Will, or more correctly willfulness, is the last of the three faces of design that support the human superstructure of wholeness. I am taking my understanding of will from the thinking of Bennett, as I’ve mentioned before. But there are analogues in other’s perspectives. It is Freud’s Id. Wilber’s soul/spirit. Zohar and Marshall’s spiritual capital. It is the hallmark of the “conceptual age” that Dan Pink sees us evolving towards. Will is our intentional consciousness of making our true purpose manifest itself into our physical world.

Willfulness is about your plan, definition of purpose, and consciousness of the social impact your design will have. The high level objective is building trust in the work environment. Accountability and integration for work are the core competencies. In terms of features, you see a uniform look and feel, ease of navigation, and reliable, uniform experiences of the workplace. No surprises.

Willfulness is about conscious design. Not just by happenstance nor solely motivated functional or cost factors. Function yes, being yes, but surrounded by and contained within willfulness as a prime motivator.

As with the others, there are five design questions for the designer:

  1. Just what are you trying to realize in this workplace? What do you want it to mean to occupants? How does this fit with their personal purpose?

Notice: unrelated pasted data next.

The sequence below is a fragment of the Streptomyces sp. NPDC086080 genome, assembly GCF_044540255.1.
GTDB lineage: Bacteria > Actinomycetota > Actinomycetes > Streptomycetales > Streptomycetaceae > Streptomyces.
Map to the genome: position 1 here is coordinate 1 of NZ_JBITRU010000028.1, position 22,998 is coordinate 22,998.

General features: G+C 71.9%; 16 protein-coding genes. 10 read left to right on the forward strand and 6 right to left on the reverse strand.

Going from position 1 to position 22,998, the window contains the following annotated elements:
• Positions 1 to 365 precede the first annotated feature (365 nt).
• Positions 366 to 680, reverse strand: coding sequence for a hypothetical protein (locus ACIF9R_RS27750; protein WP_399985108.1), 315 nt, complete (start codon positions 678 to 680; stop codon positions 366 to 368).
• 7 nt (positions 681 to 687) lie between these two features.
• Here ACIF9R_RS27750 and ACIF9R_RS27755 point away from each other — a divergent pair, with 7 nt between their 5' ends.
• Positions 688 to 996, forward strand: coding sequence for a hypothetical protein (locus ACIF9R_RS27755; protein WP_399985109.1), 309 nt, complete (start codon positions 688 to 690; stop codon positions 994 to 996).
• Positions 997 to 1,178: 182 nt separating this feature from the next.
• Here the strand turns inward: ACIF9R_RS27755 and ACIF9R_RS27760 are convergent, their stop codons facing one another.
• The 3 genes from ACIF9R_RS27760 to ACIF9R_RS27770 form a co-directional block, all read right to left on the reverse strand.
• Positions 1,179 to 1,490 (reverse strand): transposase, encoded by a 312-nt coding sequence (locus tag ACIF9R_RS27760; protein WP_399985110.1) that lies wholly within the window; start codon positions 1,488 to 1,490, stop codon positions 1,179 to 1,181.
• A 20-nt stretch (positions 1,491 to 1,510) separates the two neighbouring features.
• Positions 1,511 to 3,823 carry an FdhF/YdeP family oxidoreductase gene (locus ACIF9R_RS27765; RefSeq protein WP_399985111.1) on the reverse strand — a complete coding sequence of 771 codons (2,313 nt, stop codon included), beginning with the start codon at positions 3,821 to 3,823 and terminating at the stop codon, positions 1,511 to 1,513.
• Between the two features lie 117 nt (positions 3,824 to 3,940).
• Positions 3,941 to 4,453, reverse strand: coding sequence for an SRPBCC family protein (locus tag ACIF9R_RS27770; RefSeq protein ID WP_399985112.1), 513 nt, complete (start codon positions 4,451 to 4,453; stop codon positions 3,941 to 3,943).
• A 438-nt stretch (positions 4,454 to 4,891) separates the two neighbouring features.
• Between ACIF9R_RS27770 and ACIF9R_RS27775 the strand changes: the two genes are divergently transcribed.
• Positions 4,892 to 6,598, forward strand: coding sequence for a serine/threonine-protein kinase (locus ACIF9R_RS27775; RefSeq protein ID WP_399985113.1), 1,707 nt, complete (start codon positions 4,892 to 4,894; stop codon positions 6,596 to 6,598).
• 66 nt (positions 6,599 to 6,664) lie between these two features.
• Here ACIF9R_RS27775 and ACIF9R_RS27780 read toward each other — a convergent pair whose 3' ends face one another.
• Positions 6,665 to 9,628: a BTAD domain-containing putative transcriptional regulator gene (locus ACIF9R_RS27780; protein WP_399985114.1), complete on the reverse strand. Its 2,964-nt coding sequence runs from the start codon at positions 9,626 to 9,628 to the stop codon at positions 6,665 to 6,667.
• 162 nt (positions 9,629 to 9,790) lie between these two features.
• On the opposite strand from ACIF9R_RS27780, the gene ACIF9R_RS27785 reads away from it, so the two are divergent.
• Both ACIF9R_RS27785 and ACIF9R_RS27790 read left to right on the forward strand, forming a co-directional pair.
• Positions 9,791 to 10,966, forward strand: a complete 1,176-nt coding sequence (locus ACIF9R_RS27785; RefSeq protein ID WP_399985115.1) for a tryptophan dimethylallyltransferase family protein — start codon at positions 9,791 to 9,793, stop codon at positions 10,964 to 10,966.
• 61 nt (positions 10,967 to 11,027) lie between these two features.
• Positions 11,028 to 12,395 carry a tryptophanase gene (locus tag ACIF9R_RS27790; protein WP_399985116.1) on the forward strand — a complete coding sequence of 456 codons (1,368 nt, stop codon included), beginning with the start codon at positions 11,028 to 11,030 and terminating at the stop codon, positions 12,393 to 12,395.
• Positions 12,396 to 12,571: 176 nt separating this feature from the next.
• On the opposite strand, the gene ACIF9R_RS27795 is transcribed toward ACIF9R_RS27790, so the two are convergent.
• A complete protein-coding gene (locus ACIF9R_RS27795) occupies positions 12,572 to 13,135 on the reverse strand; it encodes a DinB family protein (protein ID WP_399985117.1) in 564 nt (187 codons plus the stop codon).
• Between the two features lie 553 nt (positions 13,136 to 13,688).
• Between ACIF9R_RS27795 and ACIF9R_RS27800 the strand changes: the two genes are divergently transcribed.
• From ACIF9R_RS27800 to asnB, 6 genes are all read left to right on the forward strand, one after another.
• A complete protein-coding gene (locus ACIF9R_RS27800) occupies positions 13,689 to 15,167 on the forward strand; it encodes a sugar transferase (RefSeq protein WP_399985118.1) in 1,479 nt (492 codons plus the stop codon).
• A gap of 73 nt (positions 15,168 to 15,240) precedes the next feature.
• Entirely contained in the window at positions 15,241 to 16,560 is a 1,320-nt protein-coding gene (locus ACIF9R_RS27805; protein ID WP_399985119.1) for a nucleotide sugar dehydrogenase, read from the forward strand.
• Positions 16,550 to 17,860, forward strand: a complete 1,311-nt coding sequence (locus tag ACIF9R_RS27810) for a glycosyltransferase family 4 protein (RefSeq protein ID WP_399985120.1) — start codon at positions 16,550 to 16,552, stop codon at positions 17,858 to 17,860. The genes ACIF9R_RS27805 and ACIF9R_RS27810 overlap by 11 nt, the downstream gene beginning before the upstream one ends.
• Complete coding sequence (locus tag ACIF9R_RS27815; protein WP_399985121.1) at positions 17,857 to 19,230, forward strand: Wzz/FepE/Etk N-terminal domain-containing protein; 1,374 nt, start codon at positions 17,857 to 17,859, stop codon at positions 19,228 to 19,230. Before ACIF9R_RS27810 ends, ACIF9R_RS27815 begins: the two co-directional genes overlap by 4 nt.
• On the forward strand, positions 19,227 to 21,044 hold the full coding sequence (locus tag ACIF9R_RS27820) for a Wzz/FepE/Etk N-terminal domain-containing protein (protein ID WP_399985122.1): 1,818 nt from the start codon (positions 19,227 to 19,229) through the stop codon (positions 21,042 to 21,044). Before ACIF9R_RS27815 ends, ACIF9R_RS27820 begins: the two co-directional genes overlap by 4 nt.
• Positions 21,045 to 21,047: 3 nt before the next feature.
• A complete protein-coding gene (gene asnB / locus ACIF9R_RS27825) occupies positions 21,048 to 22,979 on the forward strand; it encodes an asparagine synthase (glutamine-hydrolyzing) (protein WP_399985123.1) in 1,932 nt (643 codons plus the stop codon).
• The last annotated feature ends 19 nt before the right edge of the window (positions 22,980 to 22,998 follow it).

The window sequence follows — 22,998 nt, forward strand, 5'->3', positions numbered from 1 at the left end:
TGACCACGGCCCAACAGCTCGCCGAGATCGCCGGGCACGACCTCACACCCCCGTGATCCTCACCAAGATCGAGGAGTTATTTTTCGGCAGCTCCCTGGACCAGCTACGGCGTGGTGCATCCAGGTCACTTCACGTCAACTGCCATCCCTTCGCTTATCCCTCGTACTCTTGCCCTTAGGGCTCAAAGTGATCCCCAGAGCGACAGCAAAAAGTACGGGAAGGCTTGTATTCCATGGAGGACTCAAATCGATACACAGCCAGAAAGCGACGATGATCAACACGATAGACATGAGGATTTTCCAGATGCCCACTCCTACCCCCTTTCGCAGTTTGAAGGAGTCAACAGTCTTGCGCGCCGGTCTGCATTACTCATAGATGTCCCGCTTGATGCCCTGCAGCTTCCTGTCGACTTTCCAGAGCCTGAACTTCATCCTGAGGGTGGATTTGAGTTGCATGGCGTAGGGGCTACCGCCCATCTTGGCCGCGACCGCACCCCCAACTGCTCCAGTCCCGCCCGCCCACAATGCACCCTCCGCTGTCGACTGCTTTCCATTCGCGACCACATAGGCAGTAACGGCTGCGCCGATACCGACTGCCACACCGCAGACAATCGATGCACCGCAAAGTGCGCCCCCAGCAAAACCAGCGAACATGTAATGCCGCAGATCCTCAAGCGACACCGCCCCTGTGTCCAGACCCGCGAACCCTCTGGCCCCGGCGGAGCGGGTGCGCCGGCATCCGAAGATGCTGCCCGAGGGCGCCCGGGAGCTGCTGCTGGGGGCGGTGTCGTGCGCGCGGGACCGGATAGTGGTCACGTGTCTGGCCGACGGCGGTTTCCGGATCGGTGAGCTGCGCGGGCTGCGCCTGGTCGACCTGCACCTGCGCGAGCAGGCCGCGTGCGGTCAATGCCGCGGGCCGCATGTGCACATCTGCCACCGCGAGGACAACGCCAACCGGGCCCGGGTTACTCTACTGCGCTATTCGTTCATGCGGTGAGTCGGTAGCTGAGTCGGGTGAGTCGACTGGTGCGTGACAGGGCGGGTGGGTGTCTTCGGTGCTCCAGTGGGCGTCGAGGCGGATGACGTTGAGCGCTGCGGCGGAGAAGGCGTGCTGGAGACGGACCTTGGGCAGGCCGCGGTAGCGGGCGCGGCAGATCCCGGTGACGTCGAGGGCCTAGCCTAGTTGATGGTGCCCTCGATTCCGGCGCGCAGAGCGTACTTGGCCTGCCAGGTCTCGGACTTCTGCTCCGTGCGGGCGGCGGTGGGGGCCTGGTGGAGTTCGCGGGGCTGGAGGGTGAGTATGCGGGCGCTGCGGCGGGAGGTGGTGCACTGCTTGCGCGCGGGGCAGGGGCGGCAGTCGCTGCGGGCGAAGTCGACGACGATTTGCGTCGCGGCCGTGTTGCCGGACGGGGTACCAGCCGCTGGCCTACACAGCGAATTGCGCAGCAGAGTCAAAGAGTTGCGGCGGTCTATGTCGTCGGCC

2. What is the nature of the transformation that takes place in this workplace?
  3. Where do the tasks performed here fit into the value-adding stream? Step back and look at it as part of a larger system. Are there markers in this workplace that show where it fits into something larger?
  4. How is time perceived here? Fast paced, slower and more orderly, or something different entirely?
  5. Lastly, what is the energy level of this workplace? High, low, mixed?

I’m often asked, “Where does the designer start?” All of the three faces (function, being, and will) are intertwined and recursive. You go around and around and one decision immediately impacts others. My best advice is to start the process here with willfulness. The rest will fall into place more easily.

This is the tough part of the designer/client relationship because our default behavior is to go to the functional aspects first. Let’s get to doing  something quickly so we look busy and therefore valuable in the client eyes. Being, or How does it feel?, is sort of the stepchild. Willfulness? Oh my God, we have to actually talk about what it is we are trying to do, why we are doing it, and how all that fits into a much larger context? Seriously? Yes, because if you don’t get the willfulness taken care of, everything else will quickly fall apart.

So, there you have it. The three faces of human-centered workplace design. The functional, the being, and how willfulness holds it all up.

This should be your overall approach for creating workplaces that promote wholeness. But remember: the map is not the territory. You still have to do a lot of exploring of the physical, the emotional, and the willful aspects of those involved in the process. Good luck!